Vellore Fort: Wikis


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Vellore Fort

Vellore Fort (Tamil:வேலூர் கோட்டை) is a large 16th-century fort situated in Vellore city near Chennai, in the state of Tamil Nadu, India. It was built by the Nayakar governors of the Vijayanagara Empire and was constructed with large granite blocks. The fort is known for its grand ramparts, wide moat and robust masonry.

The Fort's ownership passed from the Nayaks, to the Bijapur Sultans, to Marathas, to the Carnatic Nawabs and finally to the British, who held the fort until India gained independence. During British rule, the Tippu Sultan's family and the last king of Sri Lanka, Sri Vikrama Rajasinha were held in as royal prisoners in the fort. The fort houses a Christian church, a Muslim mosque and a Hindu temple, the latter of which is famous for its magnificent carvings. The first rebellion against British rule erupted at this fort in 1806, and it is also a witness to the tragic massacre of the Vijayanagara royal family of Emperor Sriranga Raya.



The Fort was built around 1566 by Chinna Bommi Nayak and Thimma Reddy Nayak, subordinate Chieftains under Sadasiva Raya of the Vijayanagara Empire. The Vijayanagara kings called it "Raya Vellore" to differentiate it from "Uppu Vellore" in the Godavari region. The name Vellore is also spelt "Belur." The present day Chennai region and Tirupathi were under the domain of the Fort.


Under the Vijayanagara Empire (1566–1656)

Vellore Fort gained strategic prominence following the re-establishment of Vijayanagar rule after the Talikota battle in Chandragiri. The Aravidu Dynasty that held the title of Rayas in 17th century resided in this fort, using it as a base in the battle of Toppur in the 1620s. This major battle took place for the claiming of the Raya title between two faction of the Raya family. Each faction was by their respective subordinates; the Nayaks of Tanjore, the Gingee and the Madurai taking sides to suit their interests.

The Rayas also had long-running battles with their long time rivals, the Bijapur Sultans, and with the Nayaks of Madurai and the Gingee over non-remittance of annual tributes. In the 1640s, during the reign of Sriranga Raya III, the Fort was briefly captured by the Bijapur army, but was eventually recaptured with the help of the Nayaks of Tanjore.

During Sriranga Raya's reign in 1614 a coup broke out within the royal family and the reigning Emperor Sriranga Raya and his royal family were murdered, with the younger son Rama Deva Raya of the Emperor smuggled out from the fort by several supporters. These events led to the Battle of Toppur in 1616, one of the largest South Indian wars of the century,[citation needed] with all other Nayak rulers of Tamil Country taking part. The war was won by the legal claimants with the minor Rama Deva Raya getting crowned as the Aravidu Vijayanagara Emperor in 1617.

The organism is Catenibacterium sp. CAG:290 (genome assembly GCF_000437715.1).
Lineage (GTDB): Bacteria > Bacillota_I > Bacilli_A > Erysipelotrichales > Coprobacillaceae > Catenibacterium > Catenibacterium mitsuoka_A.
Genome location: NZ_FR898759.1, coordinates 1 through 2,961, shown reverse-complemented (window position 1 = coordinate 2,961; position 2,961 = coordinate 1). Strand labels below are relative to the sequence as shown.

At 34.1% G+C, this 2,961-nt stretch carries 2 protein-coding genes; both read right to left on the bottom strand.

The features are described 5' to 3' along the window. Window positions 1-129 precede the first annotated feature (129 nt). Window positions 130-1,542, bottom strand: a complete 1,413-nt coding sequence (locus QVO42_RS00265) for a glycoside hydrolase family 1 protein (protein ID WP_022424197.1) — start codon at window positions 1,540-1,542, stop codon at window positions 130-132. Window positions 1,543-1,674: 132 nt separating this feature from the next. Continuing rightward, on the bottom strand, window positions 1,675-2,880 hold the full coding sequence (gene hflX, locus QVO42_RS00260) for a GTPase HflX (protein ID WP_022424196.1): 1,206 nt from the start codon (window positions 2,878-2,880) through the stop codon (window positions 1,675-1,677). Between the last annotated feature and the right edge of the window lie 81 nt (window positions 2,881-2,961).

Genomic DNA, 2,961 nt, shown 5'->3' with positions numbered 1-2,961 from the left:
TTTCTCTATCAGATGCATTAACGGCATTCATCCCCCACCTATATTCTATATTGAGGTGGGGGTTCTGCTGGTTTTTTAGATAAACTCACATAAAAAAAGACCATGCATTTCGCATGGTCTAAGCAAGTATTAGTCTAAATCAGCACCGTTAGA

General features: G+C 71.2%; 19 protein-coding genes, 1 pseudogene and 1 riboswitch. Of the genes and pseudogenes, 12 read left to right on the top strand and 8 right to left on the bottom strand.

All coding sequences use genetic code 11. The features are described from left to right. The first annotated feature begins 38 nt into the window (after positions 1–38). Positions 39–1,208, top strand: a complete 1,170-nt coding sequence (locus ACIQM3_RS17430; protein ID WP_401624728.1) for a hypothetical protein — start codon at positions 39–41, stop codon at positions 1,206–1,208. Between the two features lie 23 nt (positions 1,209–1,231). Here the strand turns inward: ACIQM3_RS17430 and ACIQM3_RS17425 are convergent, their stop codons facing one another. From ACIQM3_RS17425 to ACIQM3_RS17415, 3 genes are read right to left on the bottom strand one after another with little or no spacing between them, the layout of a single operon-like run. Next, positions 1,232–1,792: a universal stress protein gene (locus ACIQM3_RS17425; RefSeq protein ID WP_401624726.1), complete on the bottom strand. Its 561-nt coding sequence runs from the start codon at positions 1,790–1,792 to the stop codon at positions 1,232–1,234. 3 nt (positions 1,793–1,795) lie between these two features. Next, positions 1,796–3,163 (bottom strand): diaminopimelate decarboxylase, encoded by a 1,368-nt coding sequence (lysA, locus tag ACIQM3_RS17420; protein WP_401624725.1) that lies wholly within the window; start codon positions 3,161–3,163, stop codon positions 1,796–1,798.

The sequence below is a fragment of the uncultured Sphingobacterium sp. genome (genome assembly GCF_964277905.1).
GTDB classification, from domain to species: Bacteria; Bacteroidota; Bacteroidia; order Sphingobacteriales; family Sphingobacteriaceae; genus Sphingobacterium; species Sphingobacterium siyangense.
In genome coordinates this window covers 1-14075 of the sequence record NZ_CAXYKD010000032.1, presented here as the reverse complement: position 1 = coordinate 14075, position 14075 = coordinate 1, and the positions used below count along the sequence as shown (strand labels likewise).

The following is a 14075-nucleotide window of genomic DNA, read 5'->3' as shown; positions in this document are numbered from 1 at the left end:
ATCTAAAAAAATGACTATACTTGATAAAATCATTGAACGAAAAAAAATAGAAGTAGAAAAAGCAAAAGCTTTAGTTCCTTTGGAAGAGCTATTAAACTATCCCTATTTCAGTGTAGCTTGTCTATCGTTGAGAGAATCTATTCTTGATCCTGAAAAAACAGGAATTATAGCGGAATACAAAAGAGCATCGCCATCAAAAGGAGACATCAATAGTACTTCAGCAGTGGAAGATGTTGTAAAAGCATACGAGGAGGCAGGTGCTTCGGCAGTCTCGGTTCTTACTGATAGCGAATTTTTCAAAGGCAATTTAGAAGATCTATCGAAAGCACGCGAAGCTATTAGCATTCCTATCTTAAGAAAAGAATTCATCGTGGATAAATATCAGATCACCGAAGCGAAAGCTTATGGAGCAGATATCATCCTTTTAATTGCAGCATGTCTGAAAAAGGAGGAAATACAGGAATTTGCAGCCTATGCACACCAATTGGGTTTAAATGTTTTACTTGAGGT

In 1639, Francis Day of the East India Company obtained a small strip of land in the Coromandel Coast from the Chieftains of Vellore-Chandragiri regions to do trading, which is now in present day Chennai.

Capture by Bijapur (1656–1678)

In the 1650s, Sriranga allied with the Mysore and Tanjore Nayaks and marched south to attack Gingee and Madurai. His first stop was the capture of Gingee Fort, but Thirumalai Nayak of Madurai responded by requesting the Sultan of Bijapur to attack Vellore from the North to divert Sriranga's attention. The Bijapur Sultan promptly dispatched a large army and captured Vellore Fort. Subsequently, both the Madurai-Bijapur armies converged on Gingee, defeating the Vellore-Tanjore forces. After a melee, both the Forts ended up in the hands of the Sultan of Bijapur. The defeat also marked the end of the last direct line of Vijayanagara emperors. Within 20 years after this incident, the Marathas seized the fort from the Bijapur Sultans.

Capture by Marathas (1678–1707)

In 1676, the Marathas under Shivaji marched south to the Tanjore country, which had recently been attacked and captured by Chokkanatha Nayak of Madurai. That same year, Ekoji, the brother of Shivaji, took control of Tanjore, but was under threat from his immediate neighbours Madurai and Bijapur Sultans, based in Gingee and Vellore respectively. Shivaji's army first captured the Gingee Fort in 1677, but left the task of attacking Vellore to his assistant and rushed to Deccan as his territories were being attacked by Mughal Emperor Aurangazeb. In 1688, after a prolonged fourteen-month siege, the Fort passed on to the Marathas. Shivaji's representative strengthened the fort's fortifications and ruled the area in relative peace.